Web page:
The Freethinker’s Child is a horror novel by Sean Phillips, a regular visitor to Freethunk who comments on my posts and we’ve emailed back and forth on various topics, debated a bit and so forth. I was interested in his book since I collect autographed copies of works by authors and artists I run into and so I asked him for a copy. Because it’s a fiction piece on the eternal security of the soul it may have an interest to some Freethunk visitors who like the horror genre. The best way to describe the feel of the book is John Saul meets Frank Peretti with a little Stephen King thrown in (as I’m reminded of Cycle of the Werewolf).
The horror genre itself works as a vehicle for Sean to expose the doctrine of Eternal Security; the idea that once saved by Christ, always saved by Christ. The problem with this doctrine is fairly obvious as we have to ask, “What if I kill someone, am I still saved?” Context matters, yes, however, if you accept Jesus Christ into your heart and then go on a killing spree? What good is salvation that protects mass murderers? Ted Bundy and Jeffrey Dahmer were professed Christians before they died.
And that’s where we meet Jebson Proust. From the back cover: “…the charismatic pastor of Carlsville Holy Gospel Church, a man of dazzling persona who virtually owns the town and its budding university.” Proust is a wolf in sheep’s clothing, in more ways than one. Proust has taken over a small town with his Christian university, church and community interests. We don’t know what he’s exactly up to, but the prologue suggests he’s not talking to god but the other guy.
The freethinker’s child in question is the son of the token atheist, Dr. Collins who was invited to teach at the university to give it an air of unbiased learning. Unfortunately, young Sam Collins can’t keep his mouth shut and parrots many of his dad’s ideas, in a less civil manner. From the book when another child, the son of a Christian couple, describes Sam’s behavior: “‘Sam’s always braggin’ about he’s smarter than everyone ‘cuz he doesn’t believe in God or go to church. If anyone ever says something about Jesus, he calls them a dummy, and tells them he’s way too smart to believe.'” Not exactly how most atheists would like to be represented, a simplified playground retort to larger questions of god’s existence, science and reason. Children aren’t exactly known for sophisticated theology (remember the Transformers versus Gobots debate, who would win? Or maybe I’m dating myself).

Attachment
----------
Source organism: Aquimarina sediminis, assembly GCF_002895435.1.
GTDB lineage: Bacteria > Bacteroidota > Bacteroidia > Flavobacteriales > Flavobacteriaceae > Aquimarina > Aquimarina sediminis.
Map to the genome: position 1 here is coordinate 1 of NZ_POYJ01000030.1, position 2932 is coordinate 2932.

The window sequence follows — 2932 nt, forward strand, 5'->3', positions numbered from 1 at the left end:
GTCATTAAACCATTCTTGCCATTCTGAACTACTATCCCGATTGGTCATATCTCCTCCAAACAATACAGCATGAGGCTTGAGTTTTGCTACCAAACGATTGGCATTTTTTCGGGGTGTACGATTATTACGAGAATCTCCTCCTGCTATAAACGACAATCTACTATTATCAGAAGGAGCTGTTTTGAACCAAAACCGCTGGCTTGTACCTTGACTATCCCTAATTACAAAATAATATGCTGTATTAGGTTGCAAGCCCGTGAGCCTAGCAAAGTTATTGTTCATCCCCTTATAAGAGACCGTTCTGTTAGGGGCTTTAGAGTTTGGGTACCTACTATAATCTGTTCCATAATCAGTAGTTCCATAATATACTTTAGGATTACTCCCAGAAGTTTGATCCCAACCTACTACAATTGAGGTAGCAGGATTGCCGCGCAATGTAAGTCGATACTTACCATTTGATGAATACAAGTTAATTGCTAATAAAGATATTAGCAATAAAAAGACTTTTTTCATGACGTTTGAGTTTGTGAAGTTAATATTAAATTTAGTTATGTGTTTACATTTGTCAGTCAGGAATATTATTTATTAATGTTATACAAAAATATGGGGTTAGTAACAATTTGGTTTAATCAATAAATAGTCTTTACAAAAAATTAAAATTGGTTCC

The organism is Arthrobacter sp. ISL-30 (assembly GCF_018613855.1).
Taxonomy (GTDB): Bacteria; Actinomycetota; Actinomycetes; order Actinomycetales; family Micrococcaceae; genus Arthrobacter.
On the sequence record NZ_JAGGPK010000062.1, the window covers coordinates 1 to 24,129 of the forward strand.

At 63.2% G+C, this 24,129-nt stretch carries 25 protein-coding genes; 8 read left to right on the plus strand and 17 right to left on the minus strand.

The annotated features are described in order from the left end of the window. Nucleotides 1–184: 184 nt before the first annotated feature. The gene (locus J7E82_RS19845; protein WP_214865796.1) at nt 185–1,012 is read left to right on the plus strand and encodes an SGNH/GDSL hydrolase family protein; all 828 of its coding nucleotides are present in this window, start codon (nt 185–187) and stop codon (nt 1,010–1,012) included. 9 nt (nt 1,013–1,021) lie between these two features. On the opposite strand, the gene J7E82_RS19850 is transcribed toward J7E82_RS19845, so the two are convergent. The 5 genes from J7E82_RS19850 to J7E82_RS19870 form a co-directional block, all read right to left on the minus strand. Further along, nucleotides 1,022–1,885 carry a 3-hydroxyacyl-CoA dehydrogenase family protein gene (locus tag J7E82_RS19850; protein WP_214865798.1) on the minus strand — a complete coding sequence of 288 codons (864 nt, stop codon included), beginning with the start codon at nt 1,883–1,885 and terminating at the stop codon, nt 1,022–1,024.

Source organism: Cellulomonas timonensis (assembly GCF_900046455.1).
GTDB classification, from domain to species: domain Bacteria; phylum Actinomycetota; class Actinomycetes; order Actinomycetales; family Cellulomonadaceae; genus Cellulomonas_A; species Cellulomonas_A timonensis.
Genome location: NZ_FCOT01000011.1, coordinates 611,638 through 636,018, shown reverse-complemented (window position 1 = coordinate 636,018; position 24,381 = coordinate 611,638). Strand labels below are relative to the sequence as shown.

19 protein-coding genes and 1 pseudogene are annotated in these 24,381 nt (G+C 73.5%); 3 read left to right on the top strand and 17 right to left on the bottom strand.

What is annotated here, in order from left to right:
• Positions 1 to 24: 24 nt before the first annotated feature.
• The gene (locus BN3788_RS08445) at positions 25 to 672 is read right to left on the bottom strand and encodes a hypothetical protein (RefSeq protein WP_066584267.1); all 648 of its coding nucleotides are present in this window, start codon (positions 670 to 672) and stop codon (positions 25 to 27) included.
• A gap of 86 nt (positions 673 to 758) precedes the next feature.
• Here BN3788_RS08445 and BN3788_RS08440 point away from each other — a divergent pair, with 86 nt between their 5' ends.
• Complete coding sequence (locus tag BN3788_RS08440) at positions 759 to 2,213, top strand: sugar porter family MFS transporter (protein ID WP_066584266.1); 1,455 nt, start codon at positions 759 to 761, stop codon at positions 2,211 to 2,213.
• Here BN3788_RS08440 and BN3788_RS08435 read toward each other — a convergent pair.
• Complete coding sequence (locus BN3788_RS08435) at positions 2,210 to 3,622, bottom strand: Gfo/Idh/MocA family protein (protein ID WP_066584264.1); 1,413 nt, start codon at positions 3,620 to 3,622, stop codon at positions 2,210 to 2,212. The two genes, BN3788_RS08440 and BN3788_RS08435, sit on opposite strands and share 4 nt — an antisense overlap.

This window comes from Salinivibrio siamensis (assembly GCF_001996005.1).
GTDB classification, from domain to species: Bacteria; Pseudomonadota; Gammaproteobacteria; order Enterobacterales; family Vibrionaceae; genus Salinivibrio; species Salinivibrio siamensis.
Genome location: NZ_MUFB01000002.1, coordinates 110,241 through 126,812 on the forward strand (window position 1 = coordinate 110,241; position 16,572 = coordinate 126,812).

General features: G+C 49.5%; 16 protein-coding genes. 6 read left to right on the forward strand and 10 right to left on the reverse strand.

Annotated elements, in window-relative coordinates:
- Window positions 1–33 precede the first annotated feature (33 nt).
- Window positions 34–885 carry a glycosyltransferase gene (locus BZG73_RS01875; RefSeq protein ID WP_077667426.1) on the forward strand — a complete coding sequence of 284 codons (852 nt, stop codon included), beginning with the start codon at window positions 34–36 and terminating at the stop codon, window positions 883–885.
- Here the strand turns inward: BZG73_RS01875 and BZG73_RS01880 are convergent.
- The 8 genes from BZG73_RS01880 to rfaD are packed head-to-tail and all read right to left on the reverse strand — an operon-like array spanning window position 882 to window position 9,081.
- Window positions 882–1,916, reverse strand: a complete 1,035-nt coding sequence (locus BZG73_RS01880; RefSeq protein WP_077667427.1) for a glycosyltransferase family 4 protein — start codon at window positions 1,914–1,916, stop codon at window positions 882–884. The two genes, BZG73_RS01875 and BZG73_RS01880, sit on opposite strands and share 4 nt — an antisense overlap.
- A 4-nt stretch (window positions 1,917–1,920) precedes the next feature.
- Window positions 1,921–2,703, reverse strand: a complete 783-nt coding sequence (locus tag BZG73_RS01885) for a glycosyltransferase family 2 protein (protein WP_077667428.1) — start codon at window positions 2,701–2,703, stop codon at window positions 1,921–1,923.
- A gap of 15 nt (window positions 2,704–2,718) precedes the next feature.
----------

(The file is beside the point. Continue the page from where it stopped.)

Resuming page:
Sam stirs up the wrath of Jebson Proust which is immediately noticed by the hero of the book, David Louther (and I’m betting Louther was chosen because it sounds like Martin Luther, a reformer of doctrine–just a guess though). Louther came to Carlsville to work for the University and the token atheist. He is a freethinker of sorts himself, questioning Jebson’s firm stance on the validity of Eternal Security. There are several dialogues throughout the book on for and against arguments, but David is our guide to the end that shows Eternal Security is a farce.
In full disclosure, the author is Christian, but the book is a critique of a known Christian doctrine. It is a fast read and done in the manner of what I would call popular writing (like I mentioned, Frank Peretti and John Saul). I wouldn’t pick it up to delve deeply into theology. It is entertainment with a twist, one that shows, at least by supernatural means, that Eternal Security allows for too much freedom to ever be of use to a religion that professes to be moral. As an atheist, I take issue with salvation to begin with and have made the point several times that using blood atonement to forgive sins makes no sense unless you believe in a god with limited powers (they can only forgive if this or that ritual is done). To me salvation is a free pass on past crimes, no matter how horrible. Hitler indirectly killed six million Jews through his government sponsored cult, but if he professed Christ before his death (and was executed instead of shooting himself) then he could go to heaven–that is the Christian message.
Eternal Security itself is a ludicrous position that extends the free pass far into the future. Once saved, always saved? Why not cheat, steal and kill and make your life better if there are no eternal consequences. Sure, you might go to jail, but it was worth the risk if your eternal soul is secure. For atheists, we’re about the here and now which means the risk is great if we do anything to get ourselves thrown in jail (that was your life, it’s gone). It’s about reason and rationally understanding what is going to be a good life using morality to live peacefully with others. There are more believers in jail than atheists because when someone is caught, they tend to to turn (or often return) to religion after the fact–religion never made them moral when it counted.
Christians will probably like Sean’s horror novel. Atheists might be amused but also annoyed at the token atheist who is shown to mainly have an interest in protecting his university standing and reputation (which may be true of many academics). The book could have expanded further, but as a horror read with some theological bantering, it’s a nice escape on a “dark and stormy” afternoon. The timing might be perfect as we enter into October and one of my favorite holidays…